The causes and consequences of tractor overturning

In the agricultural world, one out of three accidents involves agricultural machinery (rollovers, activities carried out underneath electrical wires, road accidents inter alia..). More specifically, each year, accidents involving vehicle overturning cause 20 to 30 deaths.

Tractor rollovers occur following a loss of contact between ground and tyre. The notion of ground/tyre contact differs depending on the type of ground.

On the road, four factors determine the liaison with the ground:

  • The tractor mass applied to the tyre
  • The indentation* of the rubber which depends on the roughness of the road surface
  • The tyre’s adherence
  • The form and distribution of the lugs

These last three factors depend on the quality of the rubber and the tyre design as a whole. In the fields, as the soil is looser, the connection with the ground is made possible by the penetration of the tyre lugs into the soil.


* Indentation: this is the capacity of the rubber in the tyres to change shape when in contact with the surface irregularities to fit the contours of the ground, which is an essential capacity to wedge the wheel and prevent it from slipping.

 

What is the role of the tyre in tractor overturning?

There are multiple causes of loss of ground/tyre contact:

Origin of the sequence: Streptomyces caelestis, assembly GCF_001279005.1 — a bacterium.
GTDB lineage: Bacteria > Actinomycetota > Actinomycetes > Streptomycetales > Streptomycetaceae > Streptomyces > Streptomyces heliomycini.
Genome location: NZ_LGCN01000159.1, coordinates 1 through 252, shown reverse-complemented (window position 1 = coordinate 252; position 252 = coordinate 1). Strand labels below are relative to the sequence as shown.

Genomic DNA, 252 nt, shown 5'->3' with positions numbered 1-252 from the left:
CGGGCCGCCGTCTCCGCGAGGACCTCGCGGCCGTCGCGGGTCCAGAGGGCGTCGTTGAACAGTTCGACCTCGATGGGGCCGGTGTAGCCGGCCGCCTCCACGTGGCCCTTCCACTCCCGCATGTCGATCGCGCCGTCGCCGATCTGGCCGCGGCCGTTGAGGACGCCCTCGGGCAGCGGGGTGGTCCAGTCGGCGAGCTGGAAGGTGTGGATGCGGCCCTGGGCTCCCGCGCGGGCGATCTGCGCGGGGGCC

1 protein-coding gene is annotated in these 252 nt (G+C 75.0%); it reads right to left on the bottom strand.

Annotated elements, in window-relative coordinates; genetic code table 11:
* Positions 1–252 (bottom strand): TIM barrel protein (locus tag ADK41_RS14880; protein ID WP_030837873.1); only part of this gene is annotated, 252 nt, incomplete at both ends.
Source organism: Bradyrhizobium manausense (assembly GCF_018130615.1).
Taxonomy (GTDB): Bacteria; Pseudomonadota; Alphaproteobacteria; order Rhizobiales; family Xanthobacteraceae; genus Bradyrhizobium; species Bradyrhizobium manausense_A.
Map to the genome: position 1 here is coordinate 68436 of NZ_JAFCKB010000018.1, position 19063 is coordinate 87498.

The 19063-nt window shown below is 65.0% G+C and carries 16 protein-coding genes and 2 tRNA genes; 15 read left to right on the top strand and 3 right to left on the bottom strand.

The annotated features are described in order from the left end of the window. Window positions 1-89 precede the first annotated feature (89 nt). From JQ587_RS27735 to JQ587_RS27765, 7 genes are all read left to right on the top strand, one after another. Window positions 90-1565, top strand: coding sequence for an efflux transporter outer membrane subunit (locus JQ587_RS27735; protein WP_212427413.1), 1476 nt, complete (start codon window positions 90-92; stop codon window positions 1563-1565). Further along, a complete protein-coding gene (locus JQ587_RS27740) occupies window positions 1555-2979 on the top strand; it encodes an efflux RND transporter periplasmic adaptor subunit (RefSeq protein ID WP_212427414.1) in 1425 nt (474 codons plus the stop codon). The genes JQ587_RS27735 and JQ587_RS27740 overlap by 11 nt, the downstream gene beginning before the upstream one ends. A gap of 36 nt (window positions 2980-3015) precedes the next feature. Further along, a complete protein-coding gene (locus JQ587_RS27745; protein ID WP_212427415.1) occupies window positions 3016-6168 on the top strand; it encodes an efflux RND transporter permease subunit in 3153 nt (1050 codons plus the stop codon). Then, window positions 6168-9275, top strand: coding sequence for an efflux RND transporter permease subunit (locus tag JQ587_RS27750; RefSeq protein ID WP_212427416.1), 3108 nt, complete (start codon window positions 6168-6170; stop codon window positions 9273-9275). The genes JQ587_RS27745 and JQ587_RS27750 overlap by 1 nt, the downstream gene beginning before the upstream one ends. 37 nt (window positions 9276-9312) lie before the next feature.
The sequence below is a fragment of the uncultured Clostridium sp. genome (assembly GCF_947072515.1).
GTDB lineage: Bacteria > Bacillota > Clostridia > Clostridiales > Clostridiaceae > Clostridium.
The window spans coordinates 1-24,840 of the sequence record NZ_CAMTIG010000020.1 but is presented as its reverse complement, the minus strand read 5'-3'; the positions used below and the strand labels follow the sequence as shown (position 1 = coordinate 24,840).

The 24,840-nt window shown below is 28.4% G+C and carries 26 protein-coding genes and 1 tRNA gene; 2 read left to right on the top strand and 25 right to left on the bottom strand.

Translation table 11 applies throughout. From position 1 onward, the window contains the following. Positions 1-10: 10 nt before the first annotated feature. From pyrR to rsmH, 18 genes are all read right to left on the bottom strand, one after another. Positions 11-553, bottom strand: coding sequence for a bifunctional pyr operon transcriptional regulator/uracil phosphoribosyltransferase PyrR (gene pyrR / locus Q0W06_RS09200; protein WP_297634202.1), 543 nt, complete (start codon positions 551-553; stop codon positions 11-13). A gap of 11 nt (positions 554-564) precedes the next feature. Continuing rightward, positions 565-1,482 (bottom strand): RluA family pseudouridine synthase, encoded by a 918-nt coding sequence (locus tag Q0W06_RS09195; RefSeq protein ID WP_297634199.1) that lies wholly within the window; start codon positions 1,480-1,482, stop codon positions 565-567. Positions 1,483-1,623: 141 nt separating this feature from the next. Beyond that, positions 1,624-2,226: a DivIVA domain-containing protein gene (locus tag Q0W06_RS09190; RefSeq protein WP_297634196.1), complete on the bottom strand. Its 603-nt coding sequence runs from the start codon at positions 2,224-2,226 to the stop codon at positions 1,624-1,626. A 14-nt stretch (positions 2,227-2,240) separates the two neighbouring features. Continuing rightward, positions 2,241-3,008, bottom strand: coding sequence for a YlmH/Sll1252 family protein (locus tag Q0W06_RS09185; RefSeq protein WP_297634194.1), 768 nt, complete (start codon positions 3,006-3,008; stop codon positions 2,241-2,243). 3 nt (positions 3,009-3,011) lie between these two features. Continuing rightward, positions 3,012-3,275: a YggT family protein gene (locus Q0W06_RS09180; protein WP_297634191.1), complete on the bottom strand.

• First of all, wear to the tyre tread, due to misalignment or unsuitable inflation pressure, may lead to loss of grip on the road.
  • Wear to the sidewalls increases the risk of tyre explosion and therefore immediate loss of contact with the ground.
  • An excess load transfer may also lead to overturning. The load must not exceed 3 tonnes.
  • Poor brake control (brakes in bad condition, excess load…) can result in the tractor veering off the road.

 

"Guaranteeing the health and safety of the user is vital for John Deere.
Front axle suspension and a high-performance braking system help improve the comfort and safety of our equipment"
Arnaud BOUTEILLER, Operational Marketing Department John Deere

 

Modifying the tractor’s centre of gravity pmay also result in overturning. When working on a steep incline or when the maximum diameter of the wheel is more than 2 meters, the centre of gravity moves upwards and the tractor becomes less stable and may roll over.

In addition to tyre quality, good control of tyre adjustments is essential to limit the risk of loss of grip.

On top of the direct matter of safety linked to rollovers, other more pernicious dangers may affect the farmer. Thousands of hours spent behind the tractor wheel can effectively lead to damage to the driver’s vertebral disks.

 


If you would like to find out more about this revolutionary technique which has an impact on the farmer’s health and safety, download this free white paper:

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The information contained in this publication is for guidance purpose only. Whilst every effort has been taken in its production, no responsibility can be accepted for any loss or damage arising from any kind of undetected technical or commercial error contained in this content. Any data supplied in this publication is subject to possible revision following the date of publication. Due to the constant advance of tyre technology, the contents of this publication are subject to change without notice.


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